13 November 2018

Bookish Items/Merchandise I’d Like to Own

Top Ten Tuesday is hosted by That Artsy Reader Girl and is a chance for everyone to get to know fellow bloggers and share lists. I love lists. Every week is a different list.

Top Ten Tuesday
This week is Top Ten 
Bookish Items/Merchandise I’d Like to Own
I decided that this week I'd get creative and rather specific with my list, and think up all the bookish things I wish existed for me to own.
  • Sky In The Deep hair stick
    A double pronged hair stick with gorgeous Viking-esque carvings at the top. Maybe inlaid with metal to bring out the pattern. OR a hair stick shaped like an axe, the the handle as the prong.
  • Lockwood & Co insulated flask
    For tea, obviously. Need to keep my spirits (ha) up when it's chilly.
  • The Extinction Trials Milo plushie
    TBH I just want to hug Milo, but dinosaurs are kinda big and probably not so huggable, so a plushie will do.
  • Clean Lexi inspired candle
    Yes, it's a candle but ALSO it would  smell rather specifically of champagne and clean linen, with a hint of lavender, and have a little shimmer hidden away in the pure white wax, and a quote on the outside: "We aren't broken. We're just alive."
  • Queens of Geek autograph book
    Vibrant and brightly coloured and quirky, perfect for getting autographs at cons.
  • When the Beat Drops headphones
    A gorgeous pair of over-ear headphones, sound excluding and vibrant, for listening to music.
  • A Court of Thorns & Roses oracle deck
    I think that the characters in this series would translate excellently into an oracle deck, and also they'd be pretty.
  • Children of Blood and Bone Amari inspired tea
    I've kind of already blended up my own, but I'd love an official Amari tea as she is my queen.
  • Forest of a Thousand Lanterns quote bracelet
    Very specifically I'd like my favourite quote on a bracelet: "The beauty of this world is fading all too fast through the cruelty and thoughtlessness of men."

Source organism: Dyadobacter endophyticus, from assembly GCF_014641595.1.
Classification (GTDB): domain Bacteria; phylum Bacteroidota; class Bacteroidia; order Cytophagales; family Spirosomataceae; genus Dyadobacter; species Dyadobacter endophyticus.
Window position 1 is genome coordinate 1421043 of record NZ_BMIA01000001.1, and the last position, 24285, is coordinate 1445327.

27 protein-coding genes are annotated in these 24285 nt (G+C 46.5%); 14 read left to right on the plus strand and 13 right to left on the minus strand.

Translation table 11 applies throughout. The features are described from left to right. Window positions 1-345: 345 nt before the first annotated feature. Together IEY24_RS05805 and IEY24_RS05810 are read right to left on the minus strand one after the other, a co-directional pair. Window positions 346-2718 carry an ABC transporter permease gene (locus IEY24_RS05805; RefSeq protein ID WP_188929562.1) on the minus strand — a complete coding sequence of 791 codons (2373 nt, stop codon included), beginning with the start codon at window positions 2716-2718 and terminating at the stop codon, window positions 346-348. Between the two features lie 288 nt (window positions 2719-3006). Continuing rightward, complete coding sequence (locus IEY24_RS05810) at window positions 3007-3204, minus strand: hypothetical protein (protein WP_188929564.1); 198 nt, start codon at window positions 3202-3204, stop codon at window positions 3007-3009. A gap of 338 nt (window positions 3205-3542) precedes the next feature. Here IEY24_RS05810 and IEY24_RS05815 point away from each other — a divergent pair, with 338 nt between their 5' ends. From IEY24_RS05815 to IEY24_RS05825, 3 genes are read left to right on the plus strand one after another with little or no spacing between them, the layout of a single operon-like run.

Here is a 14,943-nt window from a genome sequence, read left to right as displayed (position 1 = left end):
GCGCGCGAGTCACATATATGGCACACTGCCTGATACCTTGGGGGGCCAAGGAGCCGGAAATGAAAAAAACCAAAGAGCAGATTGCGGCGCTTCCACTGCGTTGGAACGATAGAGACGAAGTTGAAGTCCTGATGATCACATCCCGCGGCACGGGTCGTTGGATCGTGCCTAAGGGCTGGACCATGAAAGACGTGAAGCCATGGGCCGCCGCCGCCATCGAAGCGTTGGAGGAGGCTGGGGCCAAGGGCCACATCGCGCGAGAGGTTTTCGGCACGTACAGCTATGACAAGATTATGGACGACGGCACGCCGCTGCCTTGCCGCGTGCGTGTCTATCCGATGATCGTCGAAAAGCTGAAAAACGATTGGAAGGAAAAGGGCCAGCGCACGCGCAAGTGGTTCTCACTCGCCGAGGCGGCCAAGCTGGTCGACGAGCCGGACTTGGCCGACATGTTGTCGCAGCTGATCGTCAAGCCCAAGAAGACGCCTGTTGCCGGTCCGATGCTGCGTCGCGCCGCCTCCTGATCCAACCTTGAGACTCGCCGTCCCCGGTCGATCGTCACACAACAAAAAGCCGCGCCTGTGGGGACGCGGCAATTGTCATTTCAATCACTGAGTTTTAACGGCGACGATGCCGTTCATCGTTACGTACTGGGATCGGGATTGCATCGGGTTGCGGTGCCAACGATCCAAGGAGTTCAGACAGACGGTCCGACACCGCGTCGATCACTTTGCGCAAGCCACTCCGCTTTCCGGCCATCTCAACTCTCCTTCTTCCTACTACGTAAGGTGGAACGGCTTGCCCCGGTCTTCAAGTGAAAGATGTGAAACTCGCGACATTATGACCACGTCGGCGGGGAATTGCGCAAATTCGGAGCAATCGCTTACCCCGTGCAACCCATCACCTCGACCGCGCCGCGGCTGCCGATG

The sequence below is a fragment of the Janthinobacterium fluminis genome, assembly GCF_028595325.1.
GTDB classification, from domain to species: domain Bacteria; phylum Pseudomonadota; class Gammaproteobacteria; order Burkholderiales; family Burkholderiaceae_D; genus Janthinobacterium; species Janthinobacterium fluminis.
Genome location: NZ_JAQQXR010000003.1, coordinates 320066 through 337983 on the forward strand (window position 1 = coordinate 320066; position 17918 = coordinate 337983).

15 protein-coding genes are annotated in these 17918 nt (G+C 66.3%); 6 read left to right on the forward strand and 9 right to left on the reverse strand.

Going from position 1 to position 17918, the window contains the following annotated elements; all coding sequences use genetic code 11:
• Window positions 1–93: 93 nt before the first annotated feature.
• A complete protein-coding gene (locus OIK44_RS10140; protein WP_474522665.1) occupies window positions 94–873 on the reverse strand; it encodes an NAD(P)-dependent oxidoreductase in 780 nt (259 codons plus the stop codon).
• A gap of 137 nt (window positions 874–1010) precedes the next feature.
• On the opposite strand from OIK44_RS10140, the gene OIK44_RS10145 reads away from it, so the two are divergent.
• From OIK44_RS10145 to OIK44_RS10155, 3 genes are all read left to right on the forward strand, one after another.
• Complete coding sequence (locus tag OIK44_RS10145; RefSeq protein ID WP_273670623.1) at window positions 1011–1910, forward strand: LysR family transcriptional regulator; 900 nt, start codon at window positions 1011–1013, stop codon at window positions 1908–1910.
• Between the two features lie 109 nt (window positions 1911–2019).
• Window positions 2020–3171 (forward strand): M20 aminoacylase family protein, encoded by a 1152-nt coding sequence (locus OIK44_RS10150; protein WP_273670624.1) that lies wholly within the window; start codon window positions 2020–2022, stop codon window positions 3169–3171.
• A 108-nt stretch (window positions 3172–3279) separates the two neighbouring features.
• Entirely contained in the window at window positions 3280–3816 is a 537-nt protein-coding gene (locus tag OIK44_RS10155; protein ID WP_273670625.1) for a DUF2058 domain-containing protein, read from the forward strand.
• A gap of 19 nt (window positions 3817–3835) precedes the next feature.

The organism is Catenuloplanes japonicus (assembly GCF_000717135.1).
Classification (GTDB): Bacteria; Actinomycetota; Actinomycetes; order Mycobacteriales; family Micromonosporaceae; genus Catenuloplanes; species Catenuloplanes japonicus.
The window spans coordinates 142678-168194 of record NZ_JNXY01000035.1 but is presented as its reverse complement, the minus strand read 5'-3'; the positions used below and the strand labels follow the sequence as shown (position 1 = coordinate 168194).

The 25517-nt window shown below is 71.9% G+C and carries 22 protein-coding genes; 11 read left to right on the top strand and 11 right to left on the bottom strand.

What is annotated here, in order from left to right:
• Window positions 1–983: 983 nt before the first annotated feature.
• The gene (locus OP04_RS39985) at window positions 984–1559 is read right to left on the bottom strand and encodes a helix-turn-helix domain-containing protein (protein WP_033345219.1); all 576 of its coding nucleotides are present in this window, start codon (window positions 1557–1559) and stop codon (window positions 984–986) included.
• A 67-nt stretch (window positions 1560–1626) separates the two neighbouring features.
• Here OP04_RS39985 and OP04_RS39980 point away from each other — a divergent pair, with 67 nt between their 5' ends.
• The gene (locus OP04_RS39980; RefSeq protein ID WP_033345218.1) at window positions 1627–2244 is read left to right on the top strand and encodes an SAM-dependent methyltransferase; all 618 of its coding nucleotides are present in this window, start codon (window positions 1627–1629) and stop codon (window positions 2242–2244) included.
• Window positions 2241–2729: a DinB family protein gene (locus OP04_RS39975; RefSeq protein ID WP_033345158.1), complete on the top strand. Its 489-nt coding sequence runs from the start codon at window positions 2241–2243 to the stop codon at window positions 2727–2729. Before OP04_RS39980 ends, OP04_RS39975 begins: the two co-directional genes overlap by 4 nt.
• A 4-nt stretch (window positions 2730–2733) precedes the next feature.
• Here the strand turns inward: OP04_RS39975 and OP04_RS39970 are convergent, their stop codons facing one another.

• Gilded Cage quote blanket
    A big snuggly blanket with glittering gold thread and a quote: “History only appeared inevitable because it was written in a world where it had already happened.” 

    Which super-specific bookish merch do you wish you owned?

    11 November 2018

    Dreaming of Christmas by T.A. Williams

    Today I get to welcome TA Williams, talking about their latest Christmas-y read Dreaming of Christmas.

    Writing those magical words, The End, at the bottom of the final page of a book is a cathartic moment. It represents the culmination of weeks, months, even years of effort and it is, without doubt right up there alongside births and marriages as a perfect excuse to crack a bottle (or two) of something sparkling.

    The bad news, however, is that in many ways The End is just the beginning. Take Dreaming of Christmas for example. I had a meeting with my editor at publishers Canelo back in January this year. We talked about the idea of a “Christmas” book and discussed possible settings, ranging from the Highlands of Scotland, via deepest Cornwall, to the eventual choice; the Austrian Alps. I returned to my writing cave (well, really just a room in my house that I call my study) and sat down to write the book. By the end of March, I had completed the first draft and did, indeed, open a bottle of Tesco’s Finest Prosecco to celebrate.